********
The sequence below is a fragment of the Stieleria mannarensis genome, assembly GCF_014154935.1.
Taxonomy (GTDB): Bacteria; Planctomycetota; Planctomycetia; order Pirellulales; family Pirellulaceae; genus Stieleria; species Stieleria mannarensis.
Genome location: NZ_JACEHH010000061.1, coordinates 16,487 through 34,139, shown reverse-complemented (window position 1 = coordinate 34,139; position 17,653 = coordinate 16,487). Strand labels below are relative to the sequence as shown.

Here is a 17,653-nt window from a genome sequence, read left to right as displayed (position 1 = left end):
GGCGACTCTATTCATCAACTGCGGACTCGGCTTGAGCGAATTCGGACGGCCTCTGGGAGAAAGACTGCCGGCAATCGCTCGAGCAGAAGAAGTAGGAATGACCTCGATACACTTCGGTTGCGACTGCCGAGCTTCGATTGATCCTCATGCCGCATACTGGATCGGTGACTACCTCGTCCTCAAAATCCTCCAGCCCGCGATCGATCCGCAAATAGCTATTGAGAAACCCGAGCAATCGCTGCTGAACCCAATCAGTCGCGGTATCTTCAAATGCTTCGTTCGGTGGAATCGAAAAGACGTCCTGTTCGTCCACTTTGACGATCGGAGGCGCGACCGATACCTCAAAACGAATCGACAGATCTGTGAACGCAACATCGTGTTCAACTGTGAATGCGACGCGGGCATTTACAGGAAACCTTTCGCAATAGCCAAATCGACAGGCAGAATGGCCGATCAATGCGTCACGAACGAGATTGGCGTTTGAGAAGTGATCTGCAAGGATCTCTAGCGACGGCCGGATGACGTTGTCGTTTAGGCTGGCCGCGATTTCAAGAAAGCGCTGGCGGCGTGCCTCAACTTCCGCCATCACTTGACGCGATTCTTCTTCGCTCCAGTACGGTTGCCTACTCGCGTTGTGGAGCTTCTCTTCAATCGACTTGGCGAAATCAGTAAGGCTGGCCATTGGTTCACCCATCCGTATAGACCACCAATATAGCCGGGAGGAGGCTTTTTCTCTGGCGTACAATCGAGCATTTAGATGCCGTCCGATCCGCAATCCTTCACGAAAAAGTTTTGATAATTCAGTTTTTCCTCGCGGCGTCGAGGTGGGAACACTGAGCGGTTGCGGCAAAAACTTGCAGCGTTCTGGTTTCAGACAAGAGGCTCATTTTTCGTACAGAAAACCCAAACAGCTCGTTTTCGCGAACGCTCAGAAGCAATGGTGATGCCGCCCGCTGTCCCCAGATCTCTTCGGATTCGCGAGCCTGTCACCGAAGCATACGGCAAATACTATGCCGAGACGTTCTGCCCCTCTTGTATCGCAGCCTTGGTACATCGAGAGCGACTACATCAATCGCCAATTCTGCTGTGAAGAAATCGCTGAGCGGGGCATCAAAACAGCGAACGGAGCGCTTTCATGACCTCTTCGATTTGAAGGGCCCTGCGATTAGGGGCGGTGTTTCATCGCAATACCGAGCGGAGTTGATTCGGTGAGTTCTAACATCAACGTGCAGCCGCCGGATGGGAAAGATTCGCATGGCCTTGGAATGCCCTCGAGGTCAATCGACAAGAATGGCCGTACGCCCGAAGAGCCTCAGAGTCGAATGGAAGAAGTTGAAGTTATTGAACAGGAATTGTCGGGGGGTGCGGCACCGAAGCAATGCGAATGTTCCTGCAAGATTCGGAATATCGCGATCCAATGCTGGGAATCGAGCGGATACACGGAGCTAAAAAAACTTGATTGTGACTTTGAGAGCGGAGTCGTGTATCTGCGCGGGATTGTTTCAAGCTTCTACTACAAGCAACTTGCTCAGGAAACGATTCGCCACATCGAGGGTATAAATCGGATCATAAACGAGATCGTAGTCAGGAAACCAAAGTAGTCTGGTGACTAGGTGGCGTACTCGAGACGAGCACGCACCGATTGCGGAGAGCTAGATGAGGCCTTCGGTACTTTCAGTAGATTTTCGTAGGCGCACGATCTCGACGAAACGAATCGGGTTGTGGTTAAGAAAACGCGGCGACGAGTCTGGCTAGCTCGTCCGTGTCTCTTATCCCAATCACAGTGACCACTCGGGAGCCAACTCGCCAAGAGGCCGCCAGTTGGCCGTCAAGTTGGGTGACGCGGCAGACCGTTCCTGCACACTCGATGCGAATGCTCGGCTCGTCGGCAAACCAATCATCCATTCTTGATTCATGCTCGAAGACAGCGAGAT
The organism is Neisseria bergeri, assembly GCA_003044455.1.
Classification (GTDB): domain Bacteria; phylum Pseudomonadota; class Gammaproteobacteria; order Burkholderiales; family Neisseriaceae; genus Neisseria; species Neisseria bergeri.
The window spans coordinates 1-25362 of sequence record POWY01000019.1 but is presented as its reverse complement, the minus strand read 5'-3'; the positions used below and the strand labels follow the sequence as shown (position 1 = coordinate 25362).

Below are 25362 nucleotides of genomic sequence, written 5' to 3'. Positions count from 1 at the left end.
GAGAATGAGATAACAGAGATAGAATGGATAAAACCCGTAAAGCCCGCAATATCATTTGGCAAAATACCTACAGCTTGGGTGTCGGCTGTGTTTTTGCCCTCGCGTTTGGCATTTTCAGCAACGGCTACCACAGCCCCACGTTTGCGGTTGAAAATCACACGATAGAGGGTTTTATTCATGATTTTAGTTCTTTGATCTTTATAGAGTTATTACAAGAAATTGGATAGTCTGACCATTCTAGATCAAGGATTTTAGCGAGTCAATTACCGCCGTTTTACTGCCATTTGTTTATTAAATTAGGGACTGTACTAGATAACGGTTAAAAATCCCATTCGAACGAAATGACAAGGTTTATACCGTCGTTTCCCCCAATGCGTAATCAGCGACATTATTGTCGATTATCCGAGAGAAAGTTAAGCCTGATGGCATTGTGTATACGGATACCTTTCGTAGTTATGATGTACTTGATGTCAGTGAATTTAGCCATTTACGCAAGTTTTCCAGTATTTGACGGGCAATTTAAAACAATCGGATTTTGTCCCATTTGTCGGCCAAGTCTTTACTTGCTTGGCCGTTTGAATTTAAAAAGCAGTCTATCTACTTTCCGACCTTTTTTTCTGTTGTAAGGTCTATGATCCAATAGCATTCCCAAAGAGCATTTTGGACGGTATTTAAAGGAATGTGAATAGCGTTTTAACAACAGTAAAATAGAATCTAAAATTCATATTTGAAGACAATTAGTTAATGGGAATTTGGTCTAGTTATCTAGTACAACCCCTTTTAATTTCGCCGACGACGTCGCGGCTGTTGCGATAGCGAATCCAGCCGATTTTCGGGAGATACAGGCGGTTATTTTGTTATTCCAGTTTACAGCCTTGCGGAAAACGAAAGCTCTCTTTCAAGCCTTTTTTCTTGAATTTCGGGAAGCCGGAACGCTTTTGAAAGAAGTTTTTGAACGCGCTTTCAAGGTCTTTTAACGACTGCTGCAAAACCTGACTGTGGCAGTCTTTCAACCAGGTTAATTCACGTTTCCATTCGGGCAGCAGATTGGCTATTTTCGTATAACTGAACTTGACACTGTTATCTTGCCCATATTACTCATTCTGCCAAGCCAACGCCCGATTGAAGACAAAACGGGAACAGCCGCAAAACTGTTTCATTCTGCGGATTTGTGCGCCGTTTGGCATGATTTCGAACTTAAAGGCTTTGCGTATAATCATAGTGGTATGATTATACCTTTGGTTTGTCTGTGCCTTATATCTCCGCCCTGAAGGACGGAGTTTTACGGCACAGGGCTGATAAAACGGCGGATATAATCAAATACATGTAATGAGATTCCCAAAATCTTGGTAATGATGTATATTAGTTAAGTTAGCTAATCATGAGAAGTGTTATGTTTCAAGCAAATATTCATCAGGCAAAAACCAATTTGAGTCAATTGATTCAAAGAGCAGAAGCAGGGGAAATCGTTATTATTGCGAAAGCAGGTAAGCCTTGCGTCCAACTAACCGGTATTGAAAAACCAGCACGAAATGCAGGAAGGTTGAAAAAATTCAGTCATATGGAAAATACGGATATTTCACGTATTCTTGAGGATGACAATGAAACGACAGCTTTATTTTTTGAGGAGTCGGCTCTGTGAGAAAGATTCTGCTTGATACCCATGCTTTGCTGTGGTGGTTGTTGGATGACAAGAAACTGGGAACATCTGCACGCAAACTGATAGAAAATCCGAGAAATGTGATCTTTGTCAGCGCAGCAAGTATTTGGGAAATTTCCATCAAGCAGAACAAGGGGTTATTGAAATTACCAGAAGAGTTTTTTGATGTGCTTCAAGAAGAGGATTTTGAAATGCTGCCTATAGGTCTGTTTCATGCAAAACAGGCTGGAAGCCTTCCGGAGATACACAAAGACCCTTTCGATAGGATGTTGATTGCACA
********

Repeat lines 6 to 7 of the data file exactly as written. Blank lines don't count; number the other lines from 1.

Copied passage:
The organism is Neisseria bergeri, assembly GCA_003044455.1.
Classification (GTDB): domain Bacteria; phylum Pseudomonadota; class Gammaproteobacteria; order Burkholderiales; family Neisseriaceae; genus Neisseria; species Neisseria bergeri.